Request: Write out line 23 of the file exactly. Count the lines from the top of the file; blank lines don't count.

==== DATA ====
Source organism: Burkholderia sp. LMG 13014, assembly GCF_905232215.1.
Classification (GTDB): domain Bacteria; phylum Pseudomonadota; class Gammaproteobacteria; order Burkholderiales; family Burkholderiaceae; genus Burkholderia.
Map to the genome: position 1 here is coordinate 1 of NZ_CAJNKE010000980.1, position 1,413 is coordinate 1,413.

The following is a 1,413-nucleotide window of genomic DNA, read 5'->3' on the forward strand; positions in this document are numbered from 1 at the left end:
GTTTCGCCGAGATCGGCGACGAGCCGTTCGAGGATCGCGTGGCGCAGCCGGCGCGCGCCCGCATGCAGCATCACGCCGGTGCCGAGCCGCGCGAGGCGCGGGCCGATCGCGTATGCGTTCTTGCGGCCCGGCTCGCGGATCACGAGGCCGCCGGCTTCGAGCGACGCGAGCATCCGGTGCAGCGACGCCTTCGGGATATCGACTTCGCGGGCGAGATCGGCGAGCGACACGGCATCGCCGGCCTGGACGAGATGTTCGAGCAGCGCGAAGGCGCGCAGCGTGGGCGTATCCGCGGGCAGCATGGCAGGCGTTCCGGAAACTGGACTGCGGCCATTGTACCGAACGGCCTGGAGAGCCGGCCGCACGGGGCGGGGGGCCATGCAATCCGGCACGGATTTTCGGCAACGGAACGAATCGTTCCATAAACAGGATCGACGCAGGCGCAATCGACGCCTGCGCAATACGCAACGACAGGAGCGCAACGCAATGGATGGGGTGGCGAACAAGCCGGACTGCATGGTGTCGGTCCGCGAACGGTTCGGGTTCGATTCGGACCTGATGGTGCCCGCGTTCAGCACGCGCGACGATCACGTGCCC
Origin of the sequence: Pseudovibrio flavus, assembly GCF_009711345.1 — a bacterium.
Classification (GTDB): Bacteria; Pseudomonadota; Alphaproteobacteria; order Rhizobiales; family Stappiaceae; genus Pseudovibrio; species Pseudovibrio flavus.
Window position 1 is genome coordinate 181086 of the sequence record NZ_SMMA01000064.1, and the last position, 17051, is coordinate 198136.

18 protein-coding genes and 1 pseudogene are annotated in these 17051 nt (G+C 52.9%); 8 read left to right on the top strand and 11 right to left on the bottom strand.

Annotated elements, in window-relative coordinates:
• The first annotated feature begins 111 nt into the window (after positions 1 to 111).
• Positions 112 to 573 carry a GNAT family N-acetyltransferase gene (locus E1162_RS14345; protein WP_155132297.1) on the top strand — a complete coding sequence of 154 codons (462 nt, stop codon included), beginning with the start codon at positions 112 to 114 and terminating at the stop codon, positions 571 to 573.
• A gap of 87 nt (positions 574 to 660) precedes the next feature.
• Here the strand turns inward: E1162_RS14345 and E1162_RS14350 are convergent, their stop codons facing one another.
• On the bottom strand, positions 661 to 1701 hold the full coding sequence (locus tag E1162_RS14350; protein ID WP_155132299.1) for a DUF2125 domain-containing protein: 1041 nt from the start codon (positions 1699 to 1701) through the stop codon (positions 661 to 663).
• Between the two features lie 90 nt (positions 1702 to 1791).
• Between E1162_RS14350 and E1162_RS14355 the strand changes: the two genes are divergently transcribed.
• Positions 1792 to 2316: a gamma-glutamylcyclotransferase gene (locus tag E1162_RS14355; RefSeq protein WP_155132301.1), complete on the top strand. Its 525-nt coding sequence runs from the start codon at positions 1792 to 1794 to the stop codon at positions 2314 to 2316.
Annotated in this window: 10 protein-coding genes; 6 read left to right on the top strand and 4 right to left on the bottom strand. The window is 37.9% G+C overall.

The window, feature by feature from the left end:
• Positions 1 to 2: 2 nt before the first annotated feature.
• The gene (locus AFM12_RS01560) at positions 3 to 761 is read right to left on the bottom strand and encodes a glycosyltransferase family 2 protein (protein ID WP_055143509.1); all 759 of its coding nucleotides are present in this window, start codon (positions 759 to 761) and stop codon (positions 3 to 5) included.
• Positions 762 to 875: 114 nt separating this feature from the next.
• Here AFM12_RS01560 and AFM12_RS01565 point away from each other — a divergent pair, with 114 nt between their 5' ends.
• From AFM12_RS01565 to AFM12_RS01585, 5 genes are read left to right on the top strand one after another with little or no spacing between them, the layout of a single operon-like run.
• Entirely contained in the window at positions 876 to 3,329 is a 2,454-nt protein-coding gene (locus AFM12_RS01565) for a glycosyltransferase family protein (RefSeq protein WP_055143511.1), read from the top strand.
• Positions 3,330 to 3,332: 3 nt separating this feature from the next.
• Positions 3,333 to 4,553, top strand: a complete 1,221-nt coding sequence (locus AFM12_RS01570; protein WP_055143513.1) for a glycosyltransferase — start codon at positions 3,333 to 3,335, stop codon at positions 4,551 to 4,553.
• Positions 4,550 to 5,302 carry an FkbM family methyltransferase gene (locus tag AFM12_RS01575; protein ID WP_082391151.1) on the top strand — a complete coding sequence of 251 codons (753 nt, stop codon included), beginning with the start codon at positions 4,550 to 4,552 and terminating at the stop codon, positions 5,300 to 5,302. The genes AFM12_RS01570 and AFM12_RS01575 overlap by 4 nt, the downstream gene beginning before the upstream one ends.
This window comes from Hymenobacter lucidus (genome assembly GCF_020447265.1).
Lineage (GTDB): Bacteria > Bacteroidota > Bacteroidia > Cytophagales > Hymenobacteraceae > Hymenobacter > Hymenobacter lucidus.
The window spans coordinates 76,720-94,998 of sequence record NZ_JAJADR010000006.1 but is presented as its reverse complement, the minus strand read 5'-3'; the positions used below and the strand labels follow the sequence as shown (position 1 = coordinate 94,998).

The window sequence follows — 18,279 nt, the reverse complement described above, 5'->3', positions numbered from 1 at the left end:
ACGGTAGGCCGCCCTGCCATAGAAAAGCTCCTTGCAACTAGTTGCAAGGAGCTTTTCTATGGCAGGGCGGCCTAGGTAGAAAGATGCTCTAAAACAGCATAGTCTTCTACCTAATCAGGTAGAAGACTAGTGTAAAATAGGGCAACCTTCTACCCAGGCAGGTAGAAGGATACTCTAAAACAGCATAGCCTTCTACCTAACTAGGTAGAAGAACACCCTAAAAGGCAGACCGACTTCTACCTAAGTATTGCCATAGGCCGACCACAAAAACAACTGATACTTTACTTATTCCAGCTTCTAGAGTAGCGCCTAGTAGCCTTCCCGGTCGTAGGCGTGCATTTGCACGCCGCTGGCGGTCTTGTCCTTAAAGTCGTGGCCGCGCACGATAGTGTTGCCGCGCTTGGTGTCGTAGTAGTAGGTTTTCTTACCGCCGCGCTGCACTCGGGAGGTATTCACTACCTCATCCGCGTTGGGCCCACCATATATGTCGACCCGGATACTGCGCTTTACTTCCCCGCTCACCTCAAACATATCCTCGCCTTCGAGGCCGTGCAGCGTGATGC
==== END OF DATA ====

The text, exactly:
• Positions 762 to 875: 114 nt separating this feature from the next.